Woo Suk Hwang is in confident mood, despite serious allegations.

Woo Suk Hwang has taken the stand in court in his defence for the first time. The once-lauded cloning expert was confident and at times defiant as he struck back at the prosecution's claims that he embezzled money, committed fraud and broke a bioethics law, at one point citing dealings with the Russian mafia to explain himself.

Hwang electrified the scientific world in 2004 and 2005 with announcements that he had cloned human embryos and extracted stem cells with great therapeutic potential. But all the results were then shown to be fake. Hwang was charged in May with fraud, embezzlement of 2.8 billion won (US$3 million) and violation of bioethics legislation that outlaws the purchase of eggs for research. Several of his colleagues were also charged with various offences.

Tracking Hwang's research funding has not been easy, and it is still not clear where all the money came from or where it ended up. For example, receipts for hundreds of millions of won for buying pigs and cows were faked. Prosecutors have struggled to track Hwang's expenses through at least 63 bank accounts carrying the names of members of his research team, a high-school classmate and a relative, as well as pig and cow dealers. Hwang first denied but later admitted using these accounts. According to the prosecutor's report, Hwang used to carry a bag full of cash to different bank branches, making relatively small deposits in various accounts minutes or hours apart.

Courting support: Hwang's testimony struck back at prosecutors in front of a courtroom of supporters.

The defence denies embezzlement, claiming that Hwang was not trying to fill his own coffers. Hwang's lawyers explained that money earmarked for buying cows and paying for junior lab members' housing was simply spent as part of overall research expenditures. “Hwang had no intention to make himself rich,” says Keun-Hwa Jung, one of a team of at least five independent lawyers working on the case, pointing out that a tally of research spending shows that Hwang spent more than he received.

When he got the chance to put his side of the story, Hwang strode into court looking relaxed, shaking hands with supporters. He explained some of the faked receipts by saying that he had given money to a Russian mafia group, as part of an effort to get tissue samples of a mammoth he was hoping to clone. He could not get receipts for those funds, Hwang told the court. The story is not as far-fetched as it might seem: there are ongoing mammoth-cloning projects in Japan. Hwang was keen to clone many different animals, including an endangered Korean tiger. And there is a black market for mammoth remains. Still, it is not clear how Hwang would have explained where he got the tissues if he had succeeded in creating a mammoth.

The lawyers also fended off the fraud allegations. The prosecution says that Hwang secured billions of Korean won from private companies using data that he knew to be faked. But Hwang claims he believed that at least some of the cell lines, including the original cell line presented in 2004, were real. Hwang admits ordering the fabrication of certain images, including slides of teratomas. The ability of stem-cell lines to form teratomas proves their ability to form virtually all types of body cells. But the tests take months, so when they did not work out, Hwang says he ordered faked photographs “to save time”. He maintains, however, contrary to testimony by other researchers on the team, that he was not involved in any tests that would indicate he knew that the cell lines were fake, such as DNA fingerprinting tests that are necessary to match cell lines to the donor from which they are cloned.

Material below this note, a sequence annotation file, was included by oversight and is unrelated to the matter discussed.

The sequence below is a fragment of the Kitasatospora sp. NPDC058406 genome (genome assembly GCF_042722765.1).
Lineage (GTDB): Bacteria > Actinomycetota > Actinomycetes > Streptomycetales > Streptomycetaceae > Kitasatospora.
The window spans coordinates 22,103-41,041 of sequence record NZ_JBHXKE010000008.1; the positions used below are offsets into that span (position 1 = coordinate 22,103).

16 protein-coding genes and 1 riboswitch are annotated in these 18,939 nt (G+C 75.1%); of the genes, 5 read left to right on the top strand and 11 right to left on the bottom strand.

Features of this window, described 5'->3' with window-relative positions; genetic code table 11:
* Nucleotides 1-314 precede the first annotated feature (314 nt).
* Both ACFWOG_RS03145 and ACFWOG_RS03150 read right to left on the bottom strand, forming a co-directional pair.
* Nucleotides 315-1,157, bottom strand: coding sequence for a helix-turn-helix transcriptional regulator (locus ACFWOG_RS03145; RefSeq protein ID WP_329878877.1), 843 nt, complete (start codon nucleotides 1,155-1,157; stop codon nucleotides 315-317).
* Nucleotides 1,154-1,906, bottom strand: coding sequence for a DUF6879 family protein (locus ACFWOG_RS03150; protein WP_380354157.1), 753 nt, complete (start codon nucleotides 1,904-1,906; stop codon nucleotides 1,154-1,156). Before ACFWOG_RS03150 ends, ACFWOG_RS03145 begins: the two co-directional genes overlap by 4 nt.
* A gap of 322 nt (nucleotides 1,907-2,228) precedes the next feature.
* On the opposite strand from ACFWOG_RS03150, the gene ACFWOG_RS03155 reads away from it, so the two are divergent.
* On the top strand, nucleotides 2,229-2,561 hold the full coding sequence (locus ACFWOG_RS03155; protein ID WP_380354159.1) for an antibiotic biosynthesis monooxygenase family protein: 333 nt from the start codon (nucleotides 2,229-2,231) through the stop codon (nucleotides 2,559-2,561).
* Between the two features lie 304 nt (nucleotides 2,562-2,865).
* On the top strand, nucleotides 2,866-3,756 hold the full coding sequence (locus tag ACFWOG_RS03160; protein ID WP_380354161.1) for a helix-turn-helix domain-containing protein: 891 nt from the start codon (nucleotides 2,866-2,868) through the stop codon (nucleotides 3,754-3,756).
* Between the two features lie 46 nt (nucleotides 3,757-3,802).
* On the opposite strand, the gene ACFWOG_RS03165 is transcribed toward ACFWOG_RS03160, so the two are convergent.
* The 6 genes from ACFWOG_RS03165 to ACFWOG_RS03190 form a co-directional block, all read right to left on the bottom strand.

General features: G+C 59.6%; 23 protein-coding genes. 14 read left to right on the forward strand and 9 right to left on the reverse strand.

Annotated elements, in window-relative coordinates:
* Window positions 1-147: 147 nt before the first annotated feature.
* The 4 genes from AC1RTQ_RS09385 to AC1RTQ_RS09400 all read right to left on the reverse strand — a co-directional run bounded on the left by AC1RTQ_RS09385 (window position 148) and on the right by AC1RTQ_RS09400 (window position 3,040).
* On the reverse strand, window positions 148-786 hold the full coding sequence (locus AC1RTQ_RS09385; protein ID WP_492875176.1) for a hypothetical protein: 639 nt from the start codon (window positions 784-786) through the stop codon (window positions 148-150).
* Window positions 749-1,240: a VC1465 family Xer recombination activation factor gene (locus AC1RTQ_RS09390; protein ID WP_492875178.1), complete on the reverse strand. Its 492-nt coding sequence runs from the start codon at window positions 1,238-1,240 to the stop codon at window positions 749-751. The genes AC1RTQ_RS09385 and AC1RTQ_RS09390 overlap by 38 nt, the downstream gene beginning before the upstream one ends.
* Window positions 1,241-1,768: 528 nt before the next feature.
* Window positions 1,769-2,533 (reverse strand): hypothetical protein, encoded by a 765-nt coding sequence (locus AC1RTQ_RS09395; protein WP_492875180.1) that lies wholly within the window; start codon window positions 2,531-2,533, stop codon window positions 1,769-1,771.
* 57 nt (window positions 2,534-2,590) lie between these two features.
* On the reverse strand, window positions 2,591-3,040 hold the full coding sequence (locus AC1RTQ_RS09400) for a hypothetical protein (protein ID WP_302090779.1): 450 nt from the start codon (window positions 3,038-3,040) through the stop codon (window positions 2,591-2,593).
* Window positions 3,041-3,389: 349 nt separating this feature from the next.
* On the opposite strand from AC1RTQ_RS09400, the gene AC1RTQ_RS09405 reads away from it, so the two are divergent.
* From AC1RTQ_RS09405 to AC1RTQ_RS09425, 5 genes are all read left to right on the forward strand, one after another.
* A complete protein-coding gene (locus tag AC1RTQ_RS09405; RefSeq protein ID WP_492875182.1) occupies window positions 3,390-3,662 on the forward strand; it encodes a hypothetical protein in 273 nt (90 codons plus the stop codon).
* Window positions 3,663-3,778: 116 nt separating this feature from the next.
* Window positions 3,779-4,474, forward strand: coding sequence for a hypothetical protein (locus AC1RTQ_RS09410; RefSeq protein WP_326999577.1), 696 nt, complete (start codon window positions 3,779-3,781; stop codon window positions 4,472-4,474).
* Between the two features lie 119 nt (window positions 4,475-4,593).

Hwang's lawyers already have their case prepared for the next hearing, which will deal with the allegation that Hwang violated the country's bioethics law when he used eggs from women who were given free IVF treatments in exchange for donating eggs. The law prohibits the provision of any “financial reward, property, or any other personal benefits” for the donation of sperm or eggs. But the lawyers will claim that illegal benefits do not include IVF treatment. “We have to rely on the spirit of the law here because the law itself is very unclear,” says Jung.

Jung says that he hopes the judge will hand down a verdict by the end of the year. Hwang seems confident, and in anticipation of his acquittal has started up a new research institute in the outskirts of Seoul. One researcher there, who did not wish to be named without Hwang's approval, said he is very happy to be able to work with Hwang, which would have been unthinkable before. The institute is reportedly trying to clone pigs with humanized organs for transplantation, but the researcher refused to give any details.

If that happens, Hwang is likely to find support for his work. Some two hundred supporters attended the court to listen to Hwang's words, often nodding in solemn agreement. One was Zoon-hwan Go, a professor at Kyonggi University and author of a book, Entrapment, about a conspiracy against Hwang. “Hwang is diligent, truthful and pure,” he told Nature during the trial. “I don't think he is perfectly clean,” said another attendee. “But now everyone just thinks he's a liar. That's not right.” She would be willing, she says, to donate eggs if Hwang were to start human research again.

Outside the courtroom, however, the country has mostly lost interest in the case. Many Koreans say it is an embarrassment they would like to forget.